Dr. Jie Lin, a senior epidemiologist with the USU Murtha Cancer Center Research ProgramUSU Murtha Cancer Center Research Program website, explained during the roundtable discussion that studies have shown greater chances of cancer survival are found in those seeking treatment in the Military Health System (MHS).

"Access to healthcare has a large impact on cancer survival. However, in the U.S. general population, healthcare access is not equal to everyone and this disparity affects cancer care and, therefore, survival," Lin said. "In contrast to this unequal healthcare access in the general population, the military health care system provides universal health care to beneficiaries. Therefore, in the MHS, barriers to healthcare are minimized or reduced and survival is expected to be better."

Lin said the study into this issue shows MHS patients had better survival rates than patients from the general population. This includes lung cancer, with MHS cancer patients having 22 percent lower deaths than patients from the general population.

"And for breast cancer, 24 percent lower risks of death, for prostate cancer an overall 26 percent lower risk of deaths for MHS patients compared to the general population," Lin said. She added that the colon cancer risk was 18 percent lower, and brain cancer showed a 26 percent reduction in death compared to the general public.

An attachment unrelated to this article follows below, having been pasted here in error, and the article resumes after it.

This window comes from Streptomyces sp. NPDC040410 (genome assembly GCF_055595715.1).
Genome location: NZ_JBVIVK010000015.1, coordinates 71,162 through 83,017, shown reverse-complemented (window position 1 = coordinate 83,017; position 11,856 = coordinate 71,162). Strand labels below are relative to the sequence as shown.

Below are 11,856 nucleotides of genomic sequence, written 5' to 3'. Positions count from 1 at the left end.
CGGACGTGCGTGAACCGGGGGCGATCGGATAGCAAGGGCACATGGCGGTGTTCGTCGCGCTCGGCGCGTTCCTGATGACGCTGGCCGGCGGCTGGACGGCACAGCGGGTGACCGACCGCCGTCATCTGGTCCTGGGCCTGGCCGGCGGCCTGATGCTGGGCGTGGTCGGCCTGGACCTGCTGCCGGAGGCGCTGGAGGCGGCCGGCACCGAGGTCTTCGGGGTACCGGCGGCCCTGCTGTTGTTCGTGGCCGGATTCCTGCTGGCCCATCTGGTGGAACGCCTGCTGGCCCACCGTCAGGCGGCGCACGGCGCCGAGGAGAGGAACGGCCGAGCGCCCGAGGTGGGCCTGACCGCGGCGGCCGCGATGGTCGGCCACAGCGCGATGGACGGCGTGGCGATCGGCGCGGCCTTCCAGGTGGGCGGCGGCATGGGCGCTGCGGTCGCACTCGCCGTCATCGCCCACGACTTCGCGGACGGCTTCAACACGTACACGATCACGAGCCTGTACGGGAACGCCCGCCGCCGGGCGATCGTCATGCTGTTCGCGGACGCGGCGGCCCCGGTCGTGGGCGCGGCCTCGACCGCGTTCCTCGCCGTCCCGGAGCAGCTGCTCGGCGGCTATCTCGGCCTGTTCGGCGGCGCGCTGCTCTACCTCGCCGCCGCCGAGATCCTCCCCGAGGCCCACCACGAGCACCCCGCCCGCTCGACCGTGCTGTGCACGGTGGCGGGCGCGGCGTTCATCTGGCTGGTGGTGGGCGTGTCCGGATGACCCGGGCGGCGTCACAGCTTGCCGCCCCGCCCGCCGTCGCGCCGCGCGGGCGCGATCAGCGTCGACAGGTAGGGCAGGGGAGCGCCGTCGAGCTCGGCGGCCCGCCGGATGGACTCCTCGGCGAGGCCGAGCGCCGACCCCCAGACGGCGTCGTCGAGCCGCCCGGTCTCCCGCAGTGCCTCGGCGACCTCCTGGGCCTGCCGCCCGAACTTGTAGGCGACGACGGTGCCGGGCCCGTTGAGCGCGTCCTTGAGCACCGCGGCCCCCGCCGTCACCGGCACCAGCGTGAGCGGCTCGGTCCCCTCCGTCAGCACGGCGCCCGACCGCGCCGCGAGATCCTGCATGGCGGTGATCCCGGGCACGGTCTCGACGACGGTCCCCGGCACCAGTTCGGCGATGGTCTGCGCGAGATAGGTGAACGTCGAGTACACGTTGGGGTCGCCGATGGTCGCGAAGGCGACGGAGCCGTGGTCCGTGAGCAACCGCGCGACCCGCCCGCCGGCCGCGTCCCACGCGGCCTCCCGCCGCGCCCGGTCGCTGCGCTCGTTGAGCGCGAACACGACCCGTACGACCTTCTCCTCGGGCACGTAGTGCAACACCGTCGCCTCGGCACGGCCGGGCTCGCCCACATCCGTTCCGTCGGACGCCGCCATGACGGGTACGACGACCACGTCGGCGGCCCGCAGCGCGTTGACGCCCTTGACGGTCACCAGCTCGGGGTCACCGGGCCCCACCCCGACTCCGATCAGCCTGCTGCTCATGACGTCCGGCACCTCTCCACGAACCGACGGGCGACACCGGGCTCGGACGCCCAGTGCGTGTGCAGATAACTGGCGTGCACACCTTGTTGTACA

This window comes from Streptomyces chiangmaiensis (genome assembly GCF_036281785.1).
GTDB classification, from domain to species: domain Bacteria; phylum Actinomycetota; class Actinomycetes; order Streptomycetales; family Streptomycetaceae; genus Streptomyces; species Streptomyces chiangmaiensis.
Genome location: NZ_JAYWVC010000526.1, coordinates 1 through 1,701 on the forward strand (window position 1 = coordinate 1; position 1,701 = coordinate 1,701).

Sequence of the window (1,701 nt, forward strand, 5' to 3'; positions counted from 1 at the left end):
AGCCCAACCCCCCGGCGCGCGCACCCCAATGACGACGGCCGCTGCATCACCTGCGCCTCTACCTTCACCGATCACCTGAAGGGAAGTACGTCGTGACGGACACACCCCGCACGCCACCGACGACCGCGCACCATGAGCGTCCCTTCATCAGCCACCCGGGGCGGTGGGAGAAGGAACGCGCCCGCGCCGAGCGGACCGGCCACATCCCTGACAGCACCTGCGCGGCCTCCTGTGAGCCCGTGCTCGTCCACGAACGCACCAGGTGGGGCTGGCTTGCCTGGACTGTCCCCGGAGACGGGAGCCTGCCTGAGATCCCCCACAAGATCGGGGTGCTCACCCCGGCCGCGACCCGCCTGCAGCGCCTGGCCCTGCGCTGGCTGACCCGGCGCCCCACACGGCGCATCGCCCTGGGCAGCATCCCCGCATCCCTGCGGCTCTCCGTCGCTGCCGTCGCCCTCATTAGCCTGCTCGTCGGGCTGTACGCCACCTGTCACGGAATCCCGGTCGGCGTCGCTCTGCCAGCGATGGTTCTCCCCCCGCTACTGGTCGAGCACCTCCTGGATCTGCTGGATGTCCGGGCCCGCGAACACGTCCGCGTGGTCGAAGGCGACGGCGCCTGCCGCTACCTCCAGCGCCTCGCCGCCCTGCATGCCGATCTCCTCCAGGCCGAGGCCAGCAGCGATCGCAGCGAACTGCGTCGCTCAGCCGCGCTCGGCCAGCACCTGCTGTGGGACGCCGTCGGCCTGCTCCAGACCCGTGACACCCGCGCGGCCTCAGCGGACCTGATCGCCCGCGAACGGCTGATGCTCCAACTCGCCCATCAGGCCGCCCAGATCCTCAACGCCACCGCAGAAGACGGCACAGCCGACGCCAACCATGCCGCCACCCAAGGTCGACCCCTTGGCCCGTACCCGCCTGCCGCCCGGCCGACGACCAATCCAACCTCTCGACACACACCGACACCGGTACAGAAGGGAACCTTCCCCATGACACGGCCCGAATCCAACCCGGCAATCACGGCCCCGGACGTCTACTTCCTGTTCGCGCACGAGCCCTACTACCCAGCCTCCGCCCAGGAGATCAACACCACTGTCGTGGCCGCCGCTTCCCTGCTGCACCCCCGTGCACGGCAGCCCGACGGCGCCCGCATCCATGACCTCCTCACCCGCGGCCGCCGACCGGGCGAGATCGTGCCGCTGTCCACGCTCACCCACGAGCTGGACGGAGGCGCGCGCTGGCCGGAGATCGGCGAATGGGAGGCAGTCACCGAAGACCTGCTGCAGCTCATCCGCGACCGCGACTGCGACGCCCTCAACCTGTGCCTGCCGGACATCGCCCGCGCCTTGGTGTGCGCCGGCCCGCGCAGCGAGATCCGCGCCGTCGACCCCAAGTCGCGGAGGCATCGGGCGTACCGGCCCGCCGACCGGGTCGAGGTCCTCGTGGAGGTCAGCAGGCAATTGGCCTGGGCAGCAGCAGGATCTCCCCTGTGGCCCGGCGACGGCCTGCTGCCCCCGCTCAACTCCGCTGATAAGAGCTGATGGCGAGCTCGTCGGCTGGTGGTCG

According to Lin, the study suggests that universal health care improves cancer survival across the board.

"A Really Difficult Conversation"

Lt. Cmdr. Jennifer Jabara of the U.S. Public Health Service said she's spent her career helping, and volunteering her time, to those who have cancer.

"I'm a nurse by profession and have spent my entire career inspired by my grandfather's cancer journey and caring for cancer patients in a variety of ways from the bedside to the National Institutes of Health doing research," Jabara said. "…In addition to the work I was doing professionally, I also spent so much of my time volunteering for the American Cancer Society and the Leukemia & Lymphoma Society."

Jabara affirmed that cancer can happen to anybody. After she recently gave birth to her second child, doctors discovered a tumor had formed alongside her pregnancy. After testing, she discovered it was cancerous.

"'And now you've got this big C diagnosis with a newborn at home and a three-year-old and a husband' … it doesn't discriminate, it happens to people just like us sitting at this table," Jabara said.

"And it took me a moment to be able to say those words, and I'm sure others can share this sentiment — the first time you have to call someone and say 'so I have cancer,' is a really difficult conversation."

Jabara said like the others at the table she found herself on a journey that none of them wanted to be on. She added that she hopes her experience with cancer while at discussions like the roundtable allows her to speak to the patient experience in a different way.

"It's all about conversation …more than anything, this is just the beginning of a much larger conversation that we'll all continue to come to the table for, so we can make a great difference," Jabara said. "and hopefully we won't need a Moonshot 4 or 5 and we get it done this time."

Cancer Moonshot Initiative - Lt. Cmdr. Jennifer Jabara shares her story